Project Neon creates long-term benefits for the Las Vegas Medical District.
Project Neon creates long-term benefits for the Las Vegas Medical District.

Project Neon – the state’s largest and most expensive project in its 152-year history — is a nearly $1 billion investment that will improve access to downtown Las Vegas. It also has its benefits for the Las Vegas Medical District (LVMD) to the west of Interstate 15 along Charleston Boulevard.

The Nevada Department of Transportation (NDOT) is diligently moving residents in need of frequent medical care that lived in the path of Project Neon to new dwellings within the LVMD, thereby providing them with necessary care and easy access.

Project Neon additionally creates improved access points for motorists to travel west of the interstate to the LVMD.

Motorists driving from the northeast valley will be able to take U.S. Highway 95 to Martin Luther King Boulevard, which runs parallel to I-15. Some drivers will be able to continue over Charleston and onto the freeway while those in need of medical assistance can exit onto a new ramp leading to Charleston.

The Charleston interchange at I-15 will be reconfigured into a full-diamond interchange that will create easier access to those wishing to travel west on Charleston Boulevard.

NDOT is also building several collector-distributor roads – frontage-like roads that dip below and rise above each other to improve traffic flow — on the east side of the interstate that will lead motorists directly to Grand Central Parkway or Alta Drive, where they can access the LVMD from the rear.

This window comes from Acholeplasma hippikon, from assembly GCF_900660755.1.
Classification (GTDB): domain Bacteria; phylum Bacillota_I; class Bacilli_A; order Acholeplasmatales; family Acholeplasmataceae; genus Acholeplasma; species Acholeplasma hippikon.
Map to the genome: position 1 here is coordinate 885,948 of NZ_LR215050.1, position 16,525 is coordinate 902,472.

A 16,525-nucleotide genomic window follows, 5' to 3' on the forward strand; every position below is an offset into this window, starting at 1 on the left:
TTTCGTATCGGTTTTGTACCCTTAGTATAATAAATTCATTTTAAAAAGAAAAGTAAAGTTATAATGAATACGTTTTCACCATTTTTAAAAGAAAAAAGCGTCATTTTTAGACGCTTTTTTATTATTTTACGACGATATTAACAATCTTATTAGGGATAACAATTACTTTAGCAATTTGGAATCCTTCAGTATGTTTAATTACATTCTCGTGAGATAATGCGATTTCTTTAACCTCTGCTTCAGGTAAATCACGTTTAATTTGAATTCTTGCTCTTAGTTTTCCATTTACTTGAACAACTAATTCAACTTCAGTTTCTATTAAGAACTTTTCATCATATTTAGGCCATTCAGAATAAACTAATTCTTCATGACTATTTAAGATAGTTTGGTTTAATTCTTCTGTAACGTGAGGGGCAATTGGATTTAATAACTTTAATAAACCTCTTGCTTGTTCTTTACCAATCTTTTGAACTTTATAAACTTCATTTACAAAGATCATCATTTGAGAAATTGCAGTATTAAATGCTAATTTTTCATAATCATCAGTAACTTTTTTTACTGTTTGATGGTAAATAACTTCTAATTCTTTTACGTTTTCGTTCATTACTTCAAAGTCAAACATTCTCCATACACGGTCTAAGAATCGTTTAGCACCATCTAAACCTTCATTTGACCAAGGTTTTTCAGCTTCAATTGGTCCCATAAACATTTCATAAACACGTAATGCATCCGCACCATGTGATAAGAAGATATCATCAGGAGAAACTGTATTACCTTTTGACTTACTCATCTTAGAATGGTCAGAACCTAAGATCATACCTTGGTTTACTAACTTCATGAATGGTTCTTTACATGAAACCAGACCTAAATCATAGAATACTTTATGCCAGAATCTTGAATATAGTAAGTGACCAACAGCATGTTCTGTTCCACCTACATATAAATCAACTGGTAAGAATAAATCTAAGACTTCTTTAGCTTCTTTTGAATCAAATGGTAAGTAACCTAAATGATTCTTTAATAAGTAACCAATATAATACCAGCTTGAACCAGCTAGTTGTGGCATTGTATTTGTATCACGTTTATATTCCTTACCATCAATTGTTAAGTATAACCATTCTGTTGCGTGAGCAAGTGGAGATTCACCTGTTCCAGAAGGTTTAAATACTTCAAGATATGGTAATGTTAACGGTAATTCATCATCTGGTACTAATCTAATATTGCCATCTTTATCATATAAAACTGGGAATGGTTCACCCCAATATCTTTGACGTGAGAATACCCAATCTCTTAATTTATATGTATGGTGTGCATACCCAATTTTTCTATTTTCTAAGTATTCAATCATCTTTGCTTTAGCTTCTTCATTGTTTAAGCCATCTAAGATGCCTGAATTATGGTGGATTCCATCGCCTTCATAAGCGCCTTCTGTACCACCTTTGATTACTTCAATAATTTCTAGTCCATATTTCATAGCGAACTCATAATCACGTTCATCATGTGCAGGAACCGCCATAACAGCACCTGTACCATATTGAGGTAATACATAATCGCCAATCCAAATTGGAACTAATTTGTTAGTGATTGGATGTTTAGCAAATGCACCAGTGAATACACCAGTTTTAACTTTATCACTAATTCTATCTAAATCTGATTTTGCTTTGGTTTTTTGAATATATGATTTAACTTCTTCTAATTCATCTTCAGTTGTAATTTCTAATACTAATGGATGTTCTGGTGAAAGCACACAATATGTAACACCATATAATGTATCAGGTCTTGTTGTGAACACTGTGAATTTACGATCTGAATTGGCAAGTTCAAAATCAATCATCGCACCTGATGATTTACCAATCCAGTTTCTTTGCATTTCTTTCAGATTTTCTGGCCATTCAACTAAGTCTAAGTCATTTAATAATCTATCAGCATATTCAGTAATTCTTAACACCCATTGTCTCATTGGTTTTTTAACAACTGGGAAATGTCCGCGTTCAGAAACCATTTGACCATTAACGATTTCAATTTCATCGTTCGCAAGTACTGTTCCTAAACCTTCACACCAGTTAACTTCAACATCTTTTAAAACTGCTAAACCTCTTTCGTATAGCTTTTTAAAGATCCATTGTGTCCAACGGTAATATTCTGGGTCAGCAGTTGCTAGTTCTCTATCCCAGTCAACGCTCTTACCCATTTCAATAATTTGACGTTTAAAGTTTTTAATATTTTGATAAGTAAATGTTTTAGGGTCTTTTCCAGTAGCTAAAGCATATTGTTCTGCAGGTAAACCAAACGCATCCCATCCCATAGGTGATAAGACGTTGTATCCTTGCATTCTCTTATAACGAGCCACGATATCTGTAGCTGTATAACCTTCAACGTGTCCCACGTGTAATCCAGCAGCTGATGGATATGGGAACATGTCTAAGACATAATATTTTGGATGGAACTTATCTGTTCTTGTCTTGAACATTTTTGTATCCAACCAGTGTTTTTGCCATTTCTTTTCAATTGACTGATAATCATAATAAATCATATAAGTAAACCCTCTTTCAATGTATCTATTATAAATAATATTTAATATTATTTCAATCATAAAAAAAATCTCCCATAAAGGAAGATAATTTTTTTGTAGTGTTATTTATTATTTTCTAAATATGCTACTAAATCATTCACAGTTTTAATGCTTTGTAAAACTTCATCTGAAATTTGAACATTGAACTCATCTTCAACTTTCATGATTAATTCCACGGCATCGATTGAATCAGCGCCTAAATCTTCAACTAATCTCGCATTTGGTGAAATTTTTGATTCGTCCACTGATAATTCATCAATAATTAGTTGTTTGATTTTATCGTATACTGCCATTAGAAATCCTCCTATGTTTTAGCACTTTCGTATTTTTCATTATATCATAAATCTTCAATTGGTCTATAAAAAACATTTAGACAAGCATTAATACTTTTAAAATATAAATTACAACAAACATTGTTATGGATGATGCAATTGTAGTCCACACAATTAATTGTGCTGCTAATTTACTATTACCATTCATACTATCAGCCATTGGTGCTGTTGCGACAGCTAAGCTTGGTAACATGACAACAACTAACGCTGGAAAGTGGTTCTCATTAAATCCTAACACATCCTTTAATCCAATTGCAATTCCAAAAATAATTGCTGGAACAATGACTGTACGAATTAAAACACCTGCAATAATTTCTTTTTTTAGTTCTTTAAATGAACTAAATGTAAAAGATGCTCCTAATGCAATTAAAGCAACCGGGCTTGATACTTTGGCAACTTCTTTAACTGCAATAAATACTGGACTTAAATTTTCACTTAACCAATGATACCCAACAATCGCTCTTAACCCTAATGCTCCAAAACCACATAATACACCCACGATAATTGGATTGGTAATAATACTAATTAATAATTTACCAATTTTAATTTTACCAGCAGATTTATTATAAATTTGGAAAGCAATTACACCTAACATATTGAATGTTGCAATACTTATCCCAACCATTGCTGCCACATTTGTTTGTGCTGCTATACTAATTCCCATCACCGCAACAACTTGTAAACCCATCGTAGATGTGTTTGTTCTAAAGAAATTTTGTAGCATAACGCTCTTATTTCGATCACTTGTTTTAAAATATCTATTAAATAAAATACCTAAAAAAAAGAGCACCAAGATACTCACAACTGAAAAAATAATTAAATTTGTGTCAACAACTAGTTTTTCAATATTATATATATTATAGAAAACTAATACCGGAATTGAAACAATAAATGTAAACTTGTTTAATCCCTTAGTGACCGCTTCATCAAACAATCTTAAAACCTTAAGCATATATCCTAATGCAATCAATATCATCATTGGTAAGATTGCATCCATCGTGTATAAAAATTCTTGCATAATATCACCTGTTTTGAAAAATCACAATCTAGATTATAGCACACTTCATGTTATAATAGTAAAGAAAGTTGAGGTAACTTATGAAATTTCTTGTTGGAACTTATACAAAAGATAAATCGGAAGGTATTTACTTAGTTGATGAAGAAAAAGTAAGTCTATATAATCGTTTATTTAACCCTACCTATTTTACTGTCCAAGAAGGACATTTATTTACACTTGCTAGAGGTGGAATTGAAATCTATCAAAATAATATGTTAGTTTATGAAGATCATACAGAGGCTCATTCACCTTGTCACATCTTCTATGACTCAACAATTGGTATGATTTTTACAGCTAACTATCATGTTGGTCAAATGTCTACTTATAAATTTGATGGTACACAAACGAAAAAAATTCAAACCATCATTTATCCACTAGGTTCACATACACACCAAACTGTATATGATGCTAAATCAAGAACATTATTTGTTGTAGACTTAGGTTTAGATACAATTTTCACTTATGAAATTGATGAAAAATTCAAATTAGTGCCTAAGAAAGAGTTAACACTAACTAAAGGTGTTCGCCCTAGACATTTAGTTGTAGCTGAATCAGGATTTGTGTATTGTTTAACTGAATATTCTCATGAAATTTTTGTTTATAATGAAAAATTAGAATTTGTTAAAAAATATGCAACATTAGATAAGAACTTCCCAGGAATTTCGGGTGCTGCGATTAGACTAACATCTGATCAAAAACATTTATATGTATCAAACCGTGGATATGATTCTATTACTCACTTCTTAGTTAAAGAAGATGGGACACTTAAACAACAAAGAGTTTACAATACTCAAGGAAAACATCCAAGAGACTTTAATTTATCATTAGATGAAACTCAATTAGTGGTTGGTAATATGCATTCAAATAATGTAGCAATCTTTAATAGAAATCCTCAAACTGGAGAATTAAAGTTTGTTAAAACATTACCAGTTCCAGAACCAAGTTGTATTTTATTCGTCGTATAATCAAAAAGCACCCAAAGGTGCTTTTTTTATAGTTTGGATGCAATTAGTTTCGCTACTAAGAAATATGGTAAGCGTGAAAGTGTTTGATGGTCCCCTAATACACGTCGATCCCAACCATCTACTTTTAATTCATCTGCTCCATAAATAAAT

The intent of Project Neon’s collector-distributor roads is to remove traffic now traveling on I-15 and shepherd them to surface streets, alleviating congestion near the LVMD. With less traffic on the interstate, it is anticipated that emergency vehicles will be able to make it to UMC and nearby facilities expeditiously.

It is also expected to reduce the number of motorists who get into crashes along I-15 and need medical attention. Currently, there are 25,000 lane changes per hour and an average of three crashes per day on I-15.

Design and demolition will occur through July 2016 followed by local street improvements and U.S. 95/I-15 ramp braiding through March 2018. I-15 mainline lane closures will be restricted to one construction season between March and November in 2018. Finally, work on the HOV flyover will take place from November 2018 through July 2019.

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Photo: Courtesy of Project Neon – rendering of Charleston & Grand Central

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